2) The United States, the United Kingdom, France, Turkey, Saudi Arabia and Qatar began flying in fighters, weapons and equipment to turn the Syrian Spring into a bloody civil war. Once they had overthrown the government of Libya, at the cost of 25,000 to 50,000 lives, they began adapting the same strategy to Syria, despite knowing full well that this would be a much more drawn-out, destructive and bloody war.
3) Even as a Qatari-funded YouGov poll in December 2011 found that 55% of Syrians still supported their government, unmarked NATO planes were flying fighters and weapons from Libya to the “Free Syrian Army” base at Iskanderum in Turkey. British and French special forces were training FSA recruits, while the CIA and US special forces provided communications equipment and intelligence, as in Libya. Retired CIA officer Philip Giraldi concluded, “Syrian government claims that it is being assaulted by rebels who are armed, trained and financed by foreign governments are more true than false.”
4) Over the past two years, we have learned more about who is doing what in Syria. Anti-government sources acknowledged in June 2013 that 2,100 of the 16,700 rebel fighters killed so far in Syria were foreigners, while only 145 of 41,600 loyalists killed in action were foreign Hezbollah members.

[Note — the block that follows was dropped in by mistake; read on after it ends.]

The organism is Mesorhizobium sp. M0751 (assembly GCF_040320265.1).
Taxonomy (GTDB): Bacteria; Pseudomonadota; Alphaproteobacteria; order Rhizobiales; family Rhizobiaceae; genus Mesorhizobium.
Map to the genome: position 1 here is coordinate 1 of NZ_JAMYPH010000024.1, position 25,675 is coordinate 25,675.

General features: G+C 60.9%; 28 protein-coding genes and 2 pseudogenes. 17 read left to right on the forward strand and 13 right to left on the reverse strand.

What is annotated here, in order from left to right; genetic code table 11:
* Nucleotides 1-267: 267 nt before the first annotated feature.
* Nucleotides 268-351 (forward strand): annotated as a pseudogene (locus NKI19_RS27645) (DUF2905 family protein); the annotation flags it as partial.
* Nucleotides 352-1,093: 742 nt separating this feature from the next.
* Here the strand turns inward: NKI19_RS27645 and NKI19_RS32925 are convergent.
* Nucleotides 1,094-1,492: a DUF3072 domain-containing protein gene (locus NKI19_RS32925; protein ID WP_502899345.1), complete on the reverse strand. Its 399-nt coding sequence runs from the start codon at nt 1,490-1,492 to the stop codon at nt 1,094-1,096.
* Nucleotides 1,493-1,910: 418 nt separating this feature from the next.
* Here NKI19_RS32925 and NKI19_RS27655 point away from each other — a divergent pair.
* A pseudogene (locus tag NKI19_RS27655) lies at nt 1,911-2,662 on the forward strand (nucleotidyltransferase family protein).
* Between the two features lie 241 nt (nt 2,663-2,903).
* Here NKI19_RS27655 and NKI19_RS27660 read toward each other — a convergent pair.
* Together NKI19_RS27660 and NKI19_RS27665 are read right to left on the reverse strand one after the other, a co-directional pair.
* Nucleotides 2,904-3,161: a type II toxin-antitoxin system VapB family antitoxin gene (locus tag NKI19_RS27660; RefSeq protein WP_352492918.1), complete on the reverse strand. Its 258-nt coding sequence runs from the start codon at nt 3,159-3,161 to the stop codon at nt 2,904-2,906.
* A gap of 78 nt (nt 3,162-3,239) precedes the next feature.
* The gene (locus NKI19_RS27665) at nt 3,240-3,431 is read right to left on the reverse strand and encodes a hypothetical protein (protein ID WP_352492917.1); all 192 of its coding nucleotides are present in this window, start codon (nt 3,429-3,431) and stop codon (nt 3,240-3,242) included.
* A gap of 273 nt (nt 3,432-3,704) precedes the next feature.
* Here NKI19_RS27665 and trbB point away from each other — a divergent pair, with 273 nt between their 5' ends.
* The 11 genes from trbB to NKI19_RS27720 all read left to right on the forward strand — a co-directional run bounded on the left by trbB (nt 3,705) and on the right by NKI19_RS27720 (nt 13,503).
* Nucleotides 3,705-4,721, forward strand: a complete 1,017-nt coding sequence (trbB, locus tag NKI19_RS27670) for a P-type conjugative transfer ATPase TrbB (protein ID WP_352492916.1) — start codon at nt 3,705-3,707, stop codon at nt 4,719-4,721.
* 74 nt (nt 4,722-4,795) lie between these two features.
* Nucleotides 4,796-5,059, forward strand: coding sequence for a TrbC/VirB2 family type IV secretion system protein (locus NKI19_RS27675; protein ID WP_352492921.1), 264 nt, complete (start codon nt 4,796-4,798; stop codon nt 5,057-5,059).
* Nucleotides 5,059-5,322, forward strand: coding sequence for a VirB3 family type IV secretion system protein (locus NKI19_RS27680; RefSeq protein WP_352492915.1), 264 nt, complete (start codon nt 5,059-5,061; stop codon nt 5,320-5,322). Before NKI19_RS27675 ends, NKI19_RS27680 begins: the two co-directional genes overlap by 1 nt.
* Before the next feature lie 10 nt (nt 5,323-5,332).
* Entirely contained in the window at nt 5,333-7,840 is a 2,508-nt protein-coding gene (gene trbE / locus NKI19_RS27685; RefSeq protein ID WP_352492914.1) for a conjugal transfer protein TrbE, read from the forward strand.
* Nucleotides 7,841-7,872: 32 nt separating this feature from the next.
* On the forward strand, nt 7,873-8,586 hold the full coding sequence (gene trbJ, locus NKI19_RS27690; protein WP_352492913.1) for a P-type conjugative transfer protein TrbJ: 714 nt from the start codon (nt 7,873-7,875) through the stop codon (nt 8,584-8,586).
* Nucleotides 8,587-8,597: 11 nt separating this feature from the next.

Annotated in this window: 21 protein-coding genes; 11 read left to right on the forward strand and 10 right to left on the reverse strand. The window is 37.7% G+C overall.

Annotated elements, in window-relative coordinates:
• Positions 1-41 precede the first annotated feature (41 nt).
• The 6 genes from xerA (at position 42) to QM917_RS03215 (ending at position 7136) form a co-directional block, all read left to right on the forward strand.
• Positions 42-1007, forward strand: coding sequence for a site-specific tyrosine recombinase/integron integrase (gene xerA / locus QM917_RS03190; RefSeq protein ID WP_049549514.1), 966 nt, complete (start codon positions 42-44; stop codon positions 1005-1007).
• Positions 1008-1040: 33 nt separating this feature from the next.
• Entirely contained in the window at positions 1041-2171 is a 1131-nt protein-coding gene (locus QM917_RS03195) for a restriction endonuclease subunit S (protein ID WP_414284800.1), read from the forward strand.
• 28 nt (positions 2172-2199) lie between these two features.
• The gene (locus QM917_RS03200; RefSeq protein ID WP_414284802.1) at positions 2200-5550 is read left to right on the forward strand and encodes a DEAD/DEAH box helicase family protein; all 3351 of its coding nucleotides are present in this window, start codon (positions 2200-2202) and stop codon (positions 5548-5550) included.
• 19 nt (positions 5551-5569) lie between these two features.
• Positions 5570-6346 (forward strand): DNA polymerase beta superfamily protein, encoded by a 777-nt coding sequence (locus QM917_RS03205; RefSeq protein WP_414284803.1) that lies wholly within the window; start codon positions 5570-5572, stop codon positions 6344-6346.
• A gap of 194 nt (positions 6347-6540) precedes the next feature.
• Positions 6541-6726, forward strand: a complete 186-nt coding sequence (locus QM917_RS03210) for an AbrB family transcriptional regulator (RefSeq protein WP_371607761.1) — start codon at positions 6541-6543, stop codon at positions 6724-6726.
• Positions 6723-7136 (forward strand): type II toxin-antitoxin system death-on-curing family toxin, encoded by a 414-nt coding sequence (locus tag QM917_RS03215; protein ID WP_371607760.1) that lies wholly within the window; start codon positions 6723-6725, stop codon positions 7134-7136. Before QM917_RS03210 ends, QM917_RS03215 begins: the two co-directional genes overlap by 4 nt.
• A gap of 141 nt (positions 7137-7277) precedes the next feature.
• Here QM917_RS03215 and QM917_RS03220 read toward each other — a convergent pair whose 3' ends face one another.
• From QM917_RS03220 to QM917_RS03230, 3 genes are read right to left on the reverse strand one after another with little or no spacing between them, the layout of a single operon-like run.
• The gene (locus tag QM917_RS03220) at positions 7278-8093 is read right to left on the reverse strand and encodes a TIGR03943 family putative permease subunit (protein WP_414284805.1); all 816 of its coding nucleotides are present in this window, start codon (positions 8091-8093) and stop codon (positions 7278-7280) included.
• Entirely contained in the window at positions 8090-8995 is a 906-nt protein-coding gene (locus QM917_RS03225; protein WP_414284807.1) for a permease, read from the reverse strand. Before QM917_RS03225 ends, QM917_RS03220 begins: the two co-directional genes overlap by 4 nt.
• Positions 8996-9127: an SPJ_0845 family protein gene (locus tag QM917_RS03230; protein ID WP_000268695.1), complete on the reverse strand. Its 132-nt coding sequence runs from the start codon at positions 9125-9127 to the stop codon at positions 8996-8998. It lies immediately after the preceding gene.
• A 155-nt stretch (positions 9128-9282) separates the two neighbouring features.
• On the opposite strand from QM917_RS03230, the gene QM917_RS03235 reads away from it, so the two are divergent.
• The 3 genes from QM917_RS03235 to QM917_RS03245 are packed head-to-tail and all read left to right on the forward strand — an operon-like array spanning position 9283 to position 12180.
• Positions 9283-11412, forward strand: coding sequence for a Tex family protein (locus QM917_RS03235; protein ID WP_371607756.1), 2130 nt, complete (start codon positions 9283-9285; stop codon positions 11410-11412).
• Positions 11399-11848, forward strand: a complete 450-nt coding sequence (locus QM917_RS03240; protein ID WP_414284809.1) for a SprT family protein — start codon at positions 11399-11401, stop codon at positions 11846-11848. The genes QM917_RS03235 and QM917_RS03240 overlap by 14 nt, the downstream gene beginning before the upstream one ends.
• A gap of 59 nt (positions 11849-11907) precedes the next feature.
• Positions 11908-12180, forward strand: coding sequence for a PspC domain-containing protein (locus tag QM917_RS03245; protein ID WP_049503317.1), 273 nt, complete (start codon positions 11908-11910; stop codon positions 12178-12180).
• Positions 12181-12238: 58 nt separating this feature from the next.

5) Journalists in the Balkans have reported that wealthy Gulf Arab paymasters fund hundreds of hardened mercenaries from Croatia and elsewhere, who earn up to $2,000 per day as rebel snipers and special forces in Syria. Saudi Arabia has sent convicts to fight in Syria as an alternative to prison and funded shipments of weapons from Croatia to Jordan. Qatar has spent $3 billion to pay rebel fighters and ship at least 70 planeloads of weapons via Turkey.
6) On the diplomatic front, as Haytham Manna told Le Vif, the United States has played an equally insidious role. As Kofi Annan launched his peace plan in April 2012, the U.S. and its Western and Arab monarchist allies made sure that their Syrian proxies would not comply with the ceasefire by pledging unconditional political support, backed up by more weapons and generous funding.